Horses are fragile, delicate creatures with a lot of health issues. A broken leg or a stomach ache can be a huge problem both for the horse and its owner: it may need an operation that is both risky and expensive. Horse surgeons aren’t exactly a common lot either. So euronews went to Central Eastern Europe’s largest horse clinic in Hungary to see how equine surgery is done.
The clinic itself is on a ranch near the small town Üllő, but it belongs to the Szent István Veterinary University of Budapest. The vets here handle around 600-800 patients a year, and perform 300-400 surgeries. Euronews recorded two operations: a change of plaster cast on a colt with a fractured leg and a surgery on a gelding with a lump on its neck.
The intricacies of horse anaesthesia
The colt had its leg broken right after it was born. A bone fracture can end a horse’s life, but this one was saved a few days ago by the surgeons. To change the plaster cast, the vets have to put the colt to sleep. The colt’s mother will fight to protect the little one, so they have to drug her too. These are just the first complications that arise when you want to operate on a horse.
Among natural conditions, horses rarely lie down. When laid out for a prolonged period, their blood circulation might collapse, their muscles and lungs can be damaged. So even for a routine operation like this, you need a huge team and intricate machinery simply to keep the sleeping horse alive.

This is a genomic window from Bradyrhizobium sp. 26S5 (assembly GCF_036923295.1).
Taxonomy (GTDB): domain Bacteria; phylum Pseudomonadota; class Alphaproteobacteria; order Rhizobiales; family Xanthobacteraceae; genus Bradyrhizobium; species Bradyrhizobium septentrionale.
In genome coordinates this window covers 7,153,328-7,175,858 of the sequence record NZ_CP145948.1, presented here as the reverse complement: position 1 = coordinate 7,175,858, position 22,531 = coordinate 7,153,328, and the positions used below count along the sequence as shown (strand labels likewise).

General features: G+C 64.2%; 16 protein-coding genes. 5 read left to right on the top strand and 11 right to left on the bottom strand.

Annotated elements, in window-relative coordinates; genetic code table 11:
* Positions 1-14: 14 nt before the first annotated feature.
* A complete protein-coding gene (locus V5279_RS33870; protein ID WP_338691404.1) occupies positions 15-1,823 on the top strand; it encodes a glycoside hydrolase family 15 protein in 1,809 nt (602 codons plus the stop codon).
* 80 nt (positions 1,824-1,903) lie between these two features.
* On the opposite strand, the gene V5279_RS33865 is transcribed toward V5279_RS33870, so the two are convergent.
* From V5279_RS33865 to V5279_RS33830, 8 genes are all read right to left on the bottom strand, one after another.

Dr. Gábor Bodó, the clinic director changes the plaster cast of the colt. He says the only problem that might arise is that the horse is feeling too well. Ever since they stabilised the fractured leg it keeps on jumping around: The colt could break its leg again.
Horses even need help waking up. Otherwise they could break their legs trying to stand up, while still under the effects of the anaesthesia. The colt is brought to the waking room, where three assistants help it to stand up. Shortly after it returns to its mother.
The surgeon’s approach
The next patient is an adult horse, a gelding. It has a huge lump on its neck that the vets are planning to open up. X-rays didn’t show anything inside. The horse is anaesthitised in a corridor then tied to a pullie system. When the horse is safely on the operating table, the anesthetist prepares the scene for the surgeon.
As the director of the clinic, Dr Bodó says, they’ll stick to the surgeons’ approach: they cut the lump out and “ask questions later”.
This operation does not count as a complicated one, but it still lasted 2 hours. The thorn of an acacia tree caused the problem. The horse’s immune system was trying to isolate the alien body, so it grew a sheath of flesh around it. As it was not metal, the x-rays could not pick it up.
Horses are among the most expensive domesticated animals, but it’s never certain that it makes economic sense for the owner to pay the steep price of a surgery.
This gelding is lucky: it is now in the waking room. People are actually sitting on top of it, in order to stop the horse from getting up while still dizzy. In a few days, it can return to the pasture for grazing.